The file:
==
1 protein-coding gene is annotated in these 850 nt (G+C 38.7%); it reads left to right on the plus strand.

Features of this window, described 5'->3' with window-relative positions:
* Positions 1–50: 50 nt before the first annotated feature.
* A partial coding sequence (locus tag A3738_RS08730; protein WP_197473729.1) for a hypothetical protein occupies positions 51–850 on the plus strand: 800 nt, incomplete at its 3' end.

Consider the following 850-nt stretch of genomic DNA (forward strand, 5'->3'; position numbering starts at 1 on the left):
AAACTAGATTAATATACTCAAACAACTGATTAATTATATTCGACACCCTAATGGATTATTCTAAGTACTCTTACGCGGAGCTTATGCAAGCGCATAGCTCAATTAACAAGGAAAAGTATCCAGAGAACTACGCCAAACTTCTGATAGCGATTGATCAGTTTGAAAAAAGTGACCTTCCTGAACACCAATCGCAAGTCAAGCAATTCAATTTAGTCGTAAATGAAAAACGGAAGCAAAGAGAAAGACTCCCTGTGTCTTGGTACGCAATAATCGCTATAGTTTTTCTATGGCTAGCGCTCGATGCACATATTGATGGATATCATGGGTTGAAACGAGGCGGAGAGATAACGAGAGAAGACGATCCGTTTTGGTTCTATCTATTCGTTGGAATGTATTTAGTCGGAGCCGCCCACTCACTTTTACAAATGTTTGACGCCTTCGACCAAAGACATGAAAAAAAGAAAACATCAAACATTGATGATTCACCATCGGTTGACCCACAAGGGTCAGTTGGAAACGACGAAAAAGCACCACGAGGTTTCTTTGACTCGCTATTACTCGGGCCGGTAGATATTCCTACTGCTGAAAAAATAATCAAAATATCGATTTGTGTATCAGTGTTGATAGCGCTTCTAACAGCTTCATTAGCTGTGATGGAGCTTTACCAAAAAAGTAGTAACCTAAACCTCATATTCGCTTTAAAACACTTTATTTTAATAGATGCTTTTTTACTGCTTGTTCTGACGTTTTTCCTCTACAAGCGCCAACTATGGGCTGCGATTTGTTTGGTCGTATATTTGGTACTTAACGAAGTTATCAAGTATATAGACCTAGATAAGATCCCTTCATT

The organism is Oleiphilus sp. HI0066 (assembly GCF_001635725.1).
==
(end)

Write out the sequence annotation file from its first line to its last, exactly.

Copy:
1 protein-coding gene is annotated in these 850 nt (G+C 38.7%); it reads left to right on the plus strand.

Features of this window, described 5'->3' with window-relative positions:
* Positions 1–50: 50 nt before the first annotated feature.
* A partial coding sequence (locus tag A3738_RS08730; protein WP_197473729.1) for a hypothetical protein occupies positions 51–850 on the plus strand: 800 nt, incomplete at its 3' end.

Consider the following 850-nt stretch of genomic DNA (forward strand, 5'->3'; position numbering starts at 1 on the left):
AAACTAGATTAATATACTCAAACAACTGATTAATTATATTCGACACCCTAATGGATTATTCTAAGTACTCTTACGCGGAGCTTATGCAAGCGCATAGCTCAATTAACAAGGAAAAGTATCCAGAGAACTACGCCAAACTTCTGATAGCGATTGATCAGTTTGAAAAAAGTGACCTTCCTGAACACCAATCGCAAGTCAAGCAATTCAATTTAGTCGTAAATGAAAAACGGAAGCAAAGAGAAAGACTCCCTGTGTCTTGGTACGCAATAATCGCTATAGTTTTTCTATGGCTAGCGCTCGATGCACATATTGATGGATATCATGGGTTGAAACGAGGCGGAGAGATAACGAGAGAAGACGATCCGTTTTGGTTCTATCTATTCGTTGGAATGTATTTAGTCGGAGCCGCCCACTCACTTTTACAAATGTTTGACGCCTTCGACCAAAGACATGAAAAAAAGAAAACATCAAACATTGATGATTCACCATCGGTTGACCCACAAGGGTCAGTTGGAAACGACGAAAAAGCACCACGAGGTTTCTTTGACTCGCTATTACTCGGGCCGGTAGATATTCCTACTGCTGAAAAAATAATCAAAATATCGATTTGTGTATCAGTGTTGATAGCGCTTCTAACAGCTTCATTAGCTGTGATGGAGCTTTACCAAAAAAGTAGTAACCTAAACCTCATATTCGCTTTAAAACACTTTATTTTAATAGATGCTTTTTTACTGCTTGTTCTGACGTTTTTCCTCTACAAGCGCCAACTATGGGCTGCGATTTGTTTGGTCGTATATTTGGTACTTAACGAAGTTATCAAGTATATAGACCTAGATAAGATCCCTTCATT

The organism is Oleiphilus sp. HI0066 (assembly GCF_001635725.1).